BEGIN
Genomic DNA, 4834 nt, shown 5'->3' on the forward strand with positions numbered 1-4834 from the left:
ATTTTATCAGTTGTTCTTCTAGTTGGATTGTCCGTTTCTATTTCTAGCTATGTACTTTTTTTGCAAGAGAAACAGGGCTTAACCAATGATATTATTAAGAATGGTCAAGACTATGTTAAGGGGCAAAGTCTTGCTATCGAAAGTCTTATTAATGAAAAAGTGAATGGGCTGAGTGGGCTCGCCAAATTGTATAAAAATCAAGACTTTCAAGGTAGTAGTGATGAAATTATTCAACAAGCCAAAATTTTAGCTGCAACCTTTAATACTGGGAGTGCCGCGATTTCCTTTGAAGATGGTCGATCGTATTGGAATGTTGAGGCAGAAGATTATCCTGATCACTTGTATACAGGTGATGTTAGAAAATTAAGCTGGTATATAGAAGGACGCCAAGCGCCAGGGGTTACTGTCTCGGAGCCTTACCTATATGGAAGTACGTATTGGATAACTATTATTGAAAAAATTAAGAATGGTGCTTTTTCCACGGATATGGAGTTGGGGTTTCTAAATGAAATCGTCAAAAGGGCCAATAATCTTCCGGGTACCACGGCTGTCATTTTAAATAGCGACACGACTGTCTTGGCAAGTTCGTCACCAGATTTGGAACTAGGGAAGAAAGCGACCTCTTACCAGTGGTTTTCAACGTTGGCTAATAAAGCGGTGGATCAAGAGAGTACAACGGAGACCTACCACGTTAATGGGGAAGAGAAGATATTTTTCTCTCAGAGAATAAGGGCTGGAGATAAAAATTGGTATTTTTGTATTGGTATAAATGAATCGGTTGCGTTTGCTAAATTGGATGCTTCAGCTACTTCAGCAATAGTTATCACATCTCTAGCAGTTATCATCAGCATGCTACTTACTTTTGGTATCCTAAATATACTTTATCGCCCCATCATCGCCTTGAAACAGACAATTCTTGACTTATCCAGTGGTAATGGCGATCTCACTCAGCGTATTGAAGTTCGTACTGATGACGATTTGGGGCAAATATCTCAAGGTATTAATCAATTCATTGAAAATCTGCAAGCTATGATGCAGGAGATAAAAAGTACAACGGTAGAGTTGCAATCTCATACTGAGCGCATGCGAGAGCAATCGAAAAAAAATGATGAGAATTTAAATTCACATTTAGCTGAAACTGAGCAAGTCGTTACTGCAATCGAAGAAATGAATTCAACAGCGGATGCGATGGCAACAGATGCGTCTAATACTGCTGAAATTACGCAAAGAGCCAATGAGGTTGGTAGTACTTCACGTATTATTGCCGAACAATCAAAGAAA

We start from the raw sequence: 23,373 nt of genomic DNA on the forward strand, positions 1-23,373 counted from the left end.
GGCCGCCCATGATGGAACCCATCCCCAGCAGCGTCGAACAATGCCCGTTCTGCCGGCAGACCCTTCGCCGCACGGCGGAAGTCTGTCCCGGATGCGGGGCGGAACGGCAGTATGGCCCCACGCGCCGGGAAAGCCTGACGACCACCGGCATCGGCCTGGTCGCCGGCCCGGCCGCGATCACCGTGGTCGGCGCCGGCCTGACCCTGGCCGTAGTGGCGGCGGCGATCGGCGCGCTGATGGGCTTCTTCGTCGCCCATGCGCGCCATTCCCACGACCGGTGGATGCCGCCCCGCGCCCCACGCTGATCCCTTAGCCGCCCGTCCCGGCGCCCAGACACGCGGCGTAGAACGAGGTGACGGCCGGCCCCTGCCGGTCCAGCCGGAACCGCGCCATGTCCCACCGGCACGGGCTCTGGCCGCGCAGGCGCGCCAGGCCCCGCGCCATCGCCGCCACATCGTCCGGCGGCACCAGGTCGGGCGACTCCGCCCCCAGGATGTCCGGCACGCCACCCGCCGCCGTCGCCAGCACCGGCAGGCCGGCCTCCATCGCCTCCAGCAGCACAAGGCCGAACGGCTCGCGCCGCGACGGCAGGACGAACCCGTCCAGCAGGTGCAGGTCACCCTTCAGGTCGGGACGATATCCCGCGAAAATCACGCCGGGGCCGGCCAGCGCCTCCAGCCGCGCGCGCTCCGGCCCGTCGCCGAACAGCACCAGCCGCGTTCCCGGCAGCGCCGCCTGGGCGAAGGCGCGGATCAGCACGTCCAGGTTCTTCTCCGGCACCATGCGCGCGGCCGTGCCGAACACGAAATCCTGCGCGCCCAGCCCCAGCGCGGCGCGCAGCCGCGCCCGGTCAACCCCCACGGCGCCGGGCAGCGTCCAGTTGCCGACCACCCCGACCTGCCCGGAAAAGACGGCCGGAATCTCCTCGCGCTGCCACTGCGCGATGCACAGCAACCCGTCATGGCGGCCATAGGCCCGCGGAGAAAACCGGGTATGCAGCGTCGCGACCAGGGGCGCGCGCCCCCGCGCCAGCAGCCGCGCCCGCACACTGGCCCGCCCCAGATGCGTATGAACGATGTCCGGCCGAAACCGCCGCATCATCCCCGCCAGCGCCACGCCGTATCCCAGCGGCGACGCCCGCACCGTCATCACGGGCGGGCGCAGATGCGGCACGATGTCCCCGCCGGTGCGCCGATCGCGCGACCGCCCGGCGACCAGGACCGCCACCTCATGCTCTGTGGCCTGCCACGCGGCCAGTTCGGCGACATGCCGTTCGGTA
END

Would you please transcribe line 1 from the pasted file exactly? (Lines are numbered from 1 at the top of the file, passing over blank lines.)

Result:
Genomic DNA, 4834 nt, shown 5'->3' on the forward strand with positions numbered 1-4834 from the left: